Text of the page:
Innovating European Labour Markets
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Innovating European Labour Markets

Dynamics and Perspectives 

Edited by Peter Ester, Ruud Muffels, Joop Schippers and Ton Wilthagen

This book examines innovative theoretical perspectives and novel labour market policy responses to Europe’s changing work demands, employment careers and life courses. It presents creative ideas and recommendations for flexicurity policies at various levels and in different social and economic contexts. The driving factors determining the performance of dissimilar pathways in Europe are identified in regard to their impact on the flexibility/security nexus. Key issues in the current European policy debate are addressed, including how innovative policies are designed in the areas of working time, education, work–life balance, employment relations, retirement and migration, how they are put into practice and what determines their level of success.
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Chapter 4: Labour Markets in Central and Eastern Europe: From Transition to Stabilisation

Sandrine Cazes and Alena Nesporova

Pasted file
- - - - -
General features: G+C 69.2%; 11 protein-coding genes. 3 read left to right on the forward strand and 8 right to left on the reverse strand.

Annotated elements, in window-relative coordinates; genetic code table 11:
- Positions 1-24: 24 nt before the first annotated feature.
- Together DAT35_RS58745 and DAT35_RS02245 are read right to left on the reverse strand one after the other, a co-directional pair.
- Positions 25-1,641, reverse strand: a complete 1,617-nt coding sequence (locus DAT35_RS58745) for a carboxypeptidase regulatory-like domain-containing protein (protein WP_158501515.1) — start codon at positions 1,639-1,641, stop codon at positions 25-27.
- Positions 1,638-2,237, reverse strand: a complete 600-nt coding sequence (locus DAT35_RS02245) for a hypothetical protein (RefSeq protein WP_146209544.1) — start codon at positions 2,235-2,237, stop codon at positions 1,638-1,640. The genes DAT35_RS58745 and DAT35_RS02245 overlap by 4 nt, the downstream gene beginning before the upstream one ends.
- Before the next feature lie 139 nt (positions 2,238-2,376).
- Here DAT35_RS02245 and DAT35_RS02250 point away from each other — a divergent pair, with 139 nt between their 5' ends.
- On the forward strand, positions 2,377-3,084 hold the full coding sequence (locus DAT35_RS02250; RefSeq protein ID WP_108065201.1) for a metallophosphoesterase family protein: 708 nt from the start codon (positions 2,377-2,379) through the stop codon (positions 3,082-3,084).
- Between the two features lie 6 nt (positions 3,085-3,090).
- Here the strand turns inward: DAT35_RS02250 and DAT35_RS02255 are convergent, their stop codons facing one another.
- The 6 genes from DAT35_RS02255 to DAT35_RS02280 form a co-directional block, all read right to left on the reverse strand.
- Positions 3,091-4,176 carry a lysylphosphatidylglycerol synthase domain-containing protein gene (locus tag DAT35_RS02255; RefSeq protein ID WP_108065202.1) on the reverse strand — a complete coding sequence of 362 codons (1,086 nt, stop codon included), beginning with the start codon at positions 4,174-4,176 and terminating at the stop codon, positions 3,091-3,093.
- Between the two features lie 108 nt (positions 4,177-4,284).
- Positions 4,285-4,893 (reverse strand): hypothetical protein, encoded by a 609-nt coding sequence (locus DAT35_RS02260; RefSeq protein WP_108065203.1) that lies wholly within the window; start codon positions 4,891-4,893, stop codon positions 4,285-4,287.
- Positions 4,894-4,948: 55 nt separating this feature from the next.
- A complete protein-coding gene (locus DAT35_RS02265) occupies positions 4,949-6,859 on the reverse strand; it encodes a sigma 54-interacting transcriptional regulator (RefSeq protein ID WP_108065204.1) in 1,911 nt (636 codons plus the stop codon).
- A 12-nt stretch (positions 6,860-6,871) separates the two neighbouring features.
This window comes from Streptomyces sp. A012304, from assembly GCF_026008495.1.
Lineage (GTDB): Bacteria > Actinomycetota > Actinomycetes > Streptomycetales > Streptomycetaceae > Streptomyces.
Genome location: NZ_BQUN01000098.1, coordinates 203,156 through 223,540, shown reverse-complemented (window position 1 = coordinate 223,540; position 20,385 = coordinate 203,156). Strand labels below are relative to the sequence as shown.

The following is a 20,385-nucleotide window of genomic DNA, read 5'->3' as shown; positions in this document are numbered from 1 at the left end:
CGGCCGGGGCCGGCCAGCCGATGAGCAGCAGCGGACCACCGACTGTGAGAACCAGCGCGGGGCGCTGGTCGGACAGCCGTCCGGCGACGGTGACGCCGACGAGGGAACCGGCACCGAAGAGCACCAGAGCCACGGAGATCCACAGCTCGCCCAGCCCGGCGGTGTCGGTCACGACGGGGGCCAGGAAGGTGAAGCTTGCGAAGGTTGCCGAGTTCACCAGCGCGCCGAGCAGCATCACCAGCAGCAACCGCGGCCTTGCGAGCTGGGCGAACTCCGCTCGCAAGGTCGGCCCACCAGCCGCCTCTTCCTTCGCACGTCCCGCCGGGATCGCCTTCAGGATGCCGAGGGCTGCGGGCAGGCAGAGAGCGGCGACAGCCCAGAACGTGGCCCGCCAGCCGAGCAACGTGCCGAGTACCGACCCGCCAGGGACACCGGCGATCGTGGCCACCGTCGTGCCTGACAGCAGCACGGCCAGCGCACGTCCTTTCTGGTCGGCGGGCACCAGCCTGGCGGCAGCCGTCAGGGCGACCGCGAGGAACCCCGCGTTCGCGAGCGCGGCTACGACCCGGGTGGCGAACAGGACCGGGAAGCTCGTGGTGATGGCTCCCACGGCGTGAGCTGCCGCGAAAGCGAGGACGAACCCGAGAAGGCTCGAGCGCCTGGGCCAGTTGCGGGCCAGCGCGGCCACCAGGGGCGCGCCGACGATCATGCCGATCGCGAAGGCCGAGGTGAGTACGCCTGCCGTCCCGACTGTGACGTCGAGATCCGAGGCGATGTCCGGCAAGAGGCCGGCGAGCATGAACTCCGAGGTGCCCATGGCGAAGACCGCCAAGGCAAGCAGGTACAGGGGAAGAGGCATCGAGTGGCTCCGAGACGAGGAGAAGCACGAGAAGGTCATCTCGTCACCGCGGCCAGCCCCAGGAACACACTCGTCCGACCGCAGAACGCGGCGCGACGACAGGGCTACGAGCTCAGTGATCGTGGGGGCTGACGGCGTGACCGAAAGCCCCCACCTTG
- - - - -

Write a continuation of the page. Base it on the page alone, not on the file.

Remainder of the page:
Sandrine Cazes and Alena Nesporova 4.1 INTRODUCTION Economic and social reforms launched since the beginning of the 1990s in the former command economies of Central and Eastern Europe have been directed towards facilitating the adjustment of the enterprise sector to the challenges of international competition; this has brought about significant labour market deregulation. Previous strong legal protection of workers against termination of their employment has gradually been weakened while newly established or restructured labour market institutions have provided laid-off workers with income support during unemployment and assistance with re-employment, including access to programmes to improve their employment prospects if necessary. While initially income support was quite generous, accelerating unemployment as a result of the deep transition crisis forced policymakers to reduce it in the hope that this would contribute towards faster re-employment of jobseekers. However, unemployment remained high due to persistent sluggish labour demand as evidenced in Cazes and Nesporova (2003). Economic pressures on enterprises on the one hand and the trend towards labour market deregulation on the other have led towards increasing mobility of workers between different labour market statuses, among which flows from one job to another, as well as to significant changes in the characteristics of employment, including for one thing a growing incidence of flexible forms of employment. Cazes and Nesporova (2003) demonstrated with the help of labour market flow data an important rise in – mostly involuntary – labour mobility connected with enterprise restructuring. Furthermore, they pointed to its fluctuation during the economic cycle as a result...

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